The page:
Toothman (ID 110151) v. Ellsworth Correctional Facility
MEMORANDUM AND ORDER ENTERED: This matter is dismissed as time-barred and for failure to comply with a court order pursuant to Fed. R. Civ. P. 41(b). No certificate of appealability will issue. Signed by U.S. Senior District Judge Sam A. Crow on 01/10/22. Mailed to pro se party Larry L. Toothman by regular mail. (smnd)
Case 5:21-cv-03271-SAC Document 4 Filed 01/10/22 Page 1 of 4
IN THE UNITED STATES DISTRICT COURT
FOR THE DISTRICT OF KANSAS
LARRY L. TOOTHMAN,
CASE NO. 21-3271-SAC
MEMORANDUM AND ORDER
This matter is a petition for writ of habeas corpus filed
pursuant to 28 U.S.C. § 2254. For the reasons explained below, the
Court will dismiss the petition without prejudice.
In December 2014, a jury convicted Petitioner of sex crimes
against his stepdaughter. See State v. Toothman, 2017 WL 5016206,
at *1-2 (Kan. Ct. App. 2017), rev. denied Oct. 11, 2019. On January
22, 2015, the Saline County District Court sentenced Petitioner to
a controlling sentence of 653 months, to be served consecutively to
a 653-month controlling sentence imposed for earlier convictions of
sex crimes against Petitioner’s niece. Petitioner pursued a direct
convictions for the crimes against his step-daughter; the Kansas
Supreme Court (KSC) denied his petition for review on October 11,
2019. Toothman, 2017 WL 5016206, at *1.
Petitioner filed this federal habeas petition on November 29,
2021. (Doc. 1.) The following day, the Court mailed to Petitioner
a notice informing him that his petition was deficient due to his
failure to either pay the statutory filing fee of $5.00 or submit
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a motion to proceed in forma pauperis (IFP). (Doc. 2.) The notice
advised Petitioner that he needed to cure the deficiency and if he
did not pay the fee or submit an IFP motion within 30 days, this
action might be dismissed without further notice. Id.
The Court also conducted an initial review of the petition as
required by Rule 4 of the Rules Governing Section 2254 Case in the
United States District Courts. On December 1, 2021, the Court issued
a Notice and Order to Show Cause (the NOSC) addressing the apparent
untimeliness of this matter. After setting forth the relevant law,
the Court explained:
“In this case, Petitioner’s state-court direct
appeal from 2013-CR-437 concluded on October 11, 2019
when the KSC denied his petition for review. At that
point, Petitioner had 90 days to file in the United States
Supreme Court a petition for writ of certiorari. There is
no record that he did so. Accordingly, on approximately
January 10, 2020, the day after the 90 days expired, the
one-year period in which Petitioner could timely file a
federal habeas petition began.” (Doc. 3, p. 5.)
limitation period, so the one-year period in which Petitioner could
timely file a federal habeas petition expired on approximately
January 10, 2021. Id. at 5-6. Since Petitioner did not file his
petition until November 29, 2021, this matter is untimely unless
Petitioner can show that he is entitled to equitable tolling or
that he qualifies for the actual innocence exception to the oneyear limitation period. Id. at 6. The NOSC explained when equitable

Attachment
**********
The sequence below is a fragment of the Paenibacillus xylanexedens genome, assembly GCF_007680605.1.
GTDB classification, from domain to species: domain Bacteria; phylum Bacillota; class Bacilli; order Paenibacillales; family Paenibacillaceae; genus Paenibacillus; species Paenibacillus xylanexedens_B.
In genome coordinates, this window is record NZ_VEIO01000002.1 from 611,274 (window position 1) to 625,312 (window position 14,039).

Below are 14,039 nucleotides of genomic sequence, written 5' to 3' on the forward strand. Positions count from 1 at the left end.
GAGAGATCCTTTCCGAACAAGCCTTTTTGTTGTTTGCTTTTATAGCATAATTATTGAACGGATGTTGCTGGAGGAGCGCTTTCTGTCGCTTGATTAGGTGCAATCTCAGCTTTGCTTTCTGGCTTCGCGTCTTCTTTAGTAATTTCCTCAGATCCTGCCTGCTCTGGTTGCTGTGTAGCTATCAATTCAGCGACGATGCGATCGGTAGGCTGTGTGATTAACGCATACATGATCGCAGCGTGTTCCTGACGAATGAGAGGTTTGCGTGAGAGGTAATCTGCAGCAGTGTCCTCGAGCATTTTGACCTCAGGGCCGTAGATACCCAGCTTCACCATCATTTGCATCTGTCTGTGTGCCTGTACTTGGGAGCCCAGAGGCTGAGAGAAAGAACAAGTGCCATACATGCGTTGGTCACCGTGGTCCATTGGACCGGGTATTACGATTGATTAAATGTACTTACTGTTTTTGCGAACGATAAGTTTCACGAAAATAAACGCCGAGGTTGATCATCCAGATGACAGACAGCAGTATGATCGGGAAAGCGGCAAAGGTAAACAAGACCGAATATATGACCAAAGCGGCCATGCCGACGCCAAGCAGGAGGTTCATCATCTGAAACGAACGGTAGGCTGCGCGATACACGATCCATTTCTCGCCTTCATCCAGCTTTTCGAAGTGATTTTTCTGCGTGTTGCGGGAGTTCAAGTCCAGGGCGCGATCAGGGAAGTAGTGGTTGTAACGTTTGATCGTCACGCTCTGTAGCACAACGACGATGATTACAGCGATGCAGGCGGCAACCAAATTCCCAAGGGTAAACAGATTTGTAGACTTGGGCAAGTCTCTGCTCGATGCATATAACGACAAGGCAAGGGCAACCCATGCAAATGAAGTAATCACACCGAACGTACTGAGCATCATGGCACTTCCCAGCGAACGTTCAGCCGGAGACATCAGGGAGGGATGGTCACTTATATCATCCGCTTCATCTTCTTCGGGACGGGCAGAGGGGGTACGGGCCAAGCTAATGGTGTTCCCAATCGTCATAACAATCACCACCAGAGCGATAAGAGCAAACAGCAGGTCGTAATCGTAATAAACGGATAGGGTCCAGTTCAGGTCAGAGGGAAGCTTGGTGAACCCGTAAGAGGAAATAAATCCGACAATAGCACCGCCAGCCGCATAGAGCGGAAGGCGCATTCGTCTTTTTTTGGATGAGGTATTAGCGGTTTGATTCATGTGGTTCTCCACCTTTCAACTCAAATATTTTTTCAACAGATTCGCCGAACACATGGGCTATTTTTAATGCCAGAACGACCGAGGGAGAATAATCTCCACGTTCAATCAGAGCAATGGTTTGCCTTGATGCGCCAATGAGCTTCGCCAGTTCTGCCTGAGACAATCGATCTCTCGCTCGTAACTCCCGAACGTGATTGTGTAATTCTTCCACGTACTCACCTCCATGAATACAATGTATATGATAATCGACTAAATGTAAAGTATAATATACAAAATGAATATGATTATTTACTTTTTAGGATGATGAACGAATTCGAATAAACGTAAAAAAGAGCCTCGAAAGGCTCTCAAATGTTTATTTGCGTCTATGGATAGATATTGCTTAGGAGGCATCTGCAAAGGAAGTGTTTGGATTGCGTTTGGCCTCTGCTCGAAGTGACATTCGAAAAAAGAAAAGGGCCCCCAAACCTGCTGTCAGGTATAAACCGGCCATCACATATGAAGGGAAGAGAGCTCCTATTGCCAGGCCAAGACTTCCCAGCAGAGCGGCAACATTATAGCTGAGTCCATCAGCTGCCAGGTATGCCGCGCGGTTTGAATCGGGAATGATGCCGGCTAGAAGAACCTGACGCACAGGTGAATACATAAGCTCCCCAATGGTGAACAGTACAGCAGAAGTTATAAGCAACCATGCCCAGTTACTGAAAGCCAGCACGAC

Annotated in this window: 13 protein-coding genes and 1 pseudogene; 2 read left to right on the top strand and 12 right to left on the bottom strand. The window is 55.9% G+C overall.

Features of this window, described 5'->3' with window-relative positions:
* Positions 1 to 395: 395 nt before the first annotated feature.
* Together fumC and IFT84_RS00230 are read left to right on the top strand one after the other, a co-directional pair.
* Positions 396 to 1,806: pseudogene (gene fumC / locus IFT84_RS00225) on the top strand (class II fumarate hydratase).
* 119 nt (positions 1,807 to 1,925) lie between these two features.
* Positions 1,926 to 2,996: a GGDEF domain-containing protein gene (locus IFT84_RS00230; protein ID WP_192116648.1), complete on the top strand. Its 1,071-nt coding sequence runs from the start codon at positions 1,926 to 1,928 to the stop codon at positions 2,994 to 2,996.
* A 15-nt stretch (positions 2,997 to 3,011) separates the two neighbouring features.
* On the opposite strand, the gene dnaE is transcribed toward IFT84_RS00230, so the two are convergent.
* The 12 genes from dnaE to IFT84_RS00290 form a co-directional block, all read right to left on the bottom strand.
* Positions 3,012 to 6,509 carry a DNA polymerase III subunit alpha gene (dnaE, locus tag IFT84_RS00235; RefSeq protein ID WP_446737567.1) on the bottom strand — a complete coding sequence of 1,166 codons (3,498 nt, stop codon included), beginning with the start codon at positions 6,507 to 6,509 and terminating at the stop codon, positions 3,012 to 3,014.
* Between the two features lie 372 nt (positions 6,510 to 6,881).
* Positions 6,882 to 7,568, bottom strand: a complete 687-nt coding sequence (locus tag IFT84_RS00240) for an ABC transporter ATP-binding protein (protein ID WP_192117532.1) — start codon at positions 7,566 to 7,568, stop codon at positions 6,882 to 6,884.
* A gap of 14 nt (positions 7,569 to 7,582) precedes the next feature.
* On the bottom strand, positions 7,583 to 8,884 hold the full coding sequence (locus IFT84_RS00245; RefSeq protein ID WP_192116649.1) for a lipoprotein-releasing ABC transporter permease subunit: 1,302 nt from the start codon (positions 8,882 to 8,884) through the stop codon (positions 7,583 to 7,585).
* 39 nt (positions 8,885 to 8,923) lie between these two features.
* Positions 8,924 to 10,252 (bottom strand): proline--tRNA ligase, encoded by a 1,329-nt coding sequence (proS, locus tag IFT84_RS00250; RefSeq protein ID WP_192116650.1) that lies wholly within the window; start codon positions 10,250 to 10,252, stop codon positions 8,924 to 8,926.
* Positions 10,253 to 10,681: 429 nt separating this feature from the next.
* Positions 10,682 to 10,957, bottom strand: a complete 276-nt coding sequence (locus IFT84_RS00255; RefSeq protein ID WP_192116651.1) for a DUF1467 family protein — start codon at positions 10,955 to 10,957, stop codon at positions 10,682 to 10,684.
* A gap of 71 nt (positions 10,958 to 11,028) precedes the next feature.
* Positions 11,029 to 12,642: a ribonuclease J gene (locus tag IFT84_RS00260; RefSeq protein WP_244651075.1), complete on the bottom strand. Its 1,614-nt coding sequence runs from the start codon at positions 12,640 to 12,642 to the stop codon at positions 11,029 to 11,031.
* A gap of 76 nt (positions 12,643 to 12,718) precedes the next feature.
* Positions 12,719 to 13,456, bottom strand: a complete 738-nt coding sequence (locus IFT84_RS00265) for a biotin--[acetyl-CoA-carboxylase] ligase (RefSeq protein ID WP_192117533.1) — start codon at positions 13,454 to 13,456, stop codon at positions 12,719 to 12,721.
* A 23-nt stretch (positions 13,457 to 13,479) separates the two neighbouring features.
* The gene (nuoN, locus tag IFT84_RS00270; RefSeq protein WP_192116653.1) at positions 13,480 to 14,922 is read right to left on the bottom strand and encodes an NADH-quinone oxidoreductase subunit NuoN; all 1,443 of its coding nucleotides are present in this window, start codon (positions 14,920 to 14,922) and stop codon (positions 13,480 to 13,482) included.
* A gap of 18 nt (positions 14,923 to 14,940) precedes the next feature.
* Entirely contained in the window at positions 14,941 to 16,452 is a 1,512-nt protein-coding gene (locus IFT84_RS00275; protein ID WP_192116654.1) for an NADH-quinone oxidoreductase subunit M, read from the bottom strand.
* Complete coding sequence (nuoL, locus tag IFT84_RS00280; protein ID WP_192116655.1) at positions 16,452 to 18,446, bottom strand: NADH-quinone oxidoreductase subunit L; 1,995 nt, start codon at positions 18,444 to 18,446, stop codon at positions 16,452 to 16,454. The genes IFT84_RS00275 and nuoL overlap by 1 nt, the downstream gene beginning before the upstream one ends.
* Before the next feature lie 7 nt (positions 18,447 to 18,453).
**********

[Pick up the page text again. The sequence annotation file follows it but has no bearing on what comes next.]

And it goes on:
tolling and/or the actual innocence exception are available to
petitioners and the Court allowed Petitioner until January 3, 2022
to inform the Court in writing why his petition should not be
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dismissed as time-barred. Id. at 6-7.
Petitioner has not filed a response to the NOSC or otherwise
challenged the Court’s conclusion that this matter is time-barred.
The time to do so has now expired. The Court therefore concludes
that this matter should be dismissed as untimely.
Petitioner also has failed to comply with the Court’s order to
either file a motion to proceed IFP or pay the $5.00 statutory
filing fee on or before December 30, 2021. Under Federal Rule of
Civil Procedure 41(b), a district court may dismiss an action “if
the plaintiff fails to prosecute or to comply with these rules or
a court order.” Fed. R. Civ. P. 41(b); See also Olsen v. Mapes, 333
F.3d 1199, 1204 n.3 (10th Cir. 2003) (noting that Rule 41(b) “has
long been interpreted to permit courts to dismiss actions sua sponte
for a plaintiff’s failure . . . to comply with the . . . court’s
orders”). Thus, the Court concludes that this matter also should be
dismissed under Rule 41(b).
Rule 11 of the Rules Governing Section 2254 Cases requires the
Court to issue or deny a certificate of appealability (COA) upon
entering a final adverse order. “When the district court denies a
prisoner’s underlying constitutional claim, a COA should issue when
the prisoner shows, at least, that jurists of reason would find it
debatable whether the petition states a valid claim of the denial
of a constitutional right and that jurists of reason would find it
debatable whether the district court was correct in its procedural
ruling.” Slack v. McDaniel, 529 U.S. 473, 484 (2000). The failure
to satisfy either prong requires the denial of a COA. Id. at 485.
The Court concludes that its procedural rulings in this matter are
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not subject to debate among jurists of reason. Therefore, the Court
declines to issue a certificate of appealability.
IT IS THEREFORE ORDERED that this matter is dismissed as timebarred and for failure to comply with a court order pursuant to
Fed. R. Civ. P. 41(b). No certificate of appealability will issue.
IT IS SO ORDERED.
This 10th day of January, 2022, at Topeka, Kansas.
S/ Sam A. Crow
SAM A. CROW
U.S. Senior District Judge
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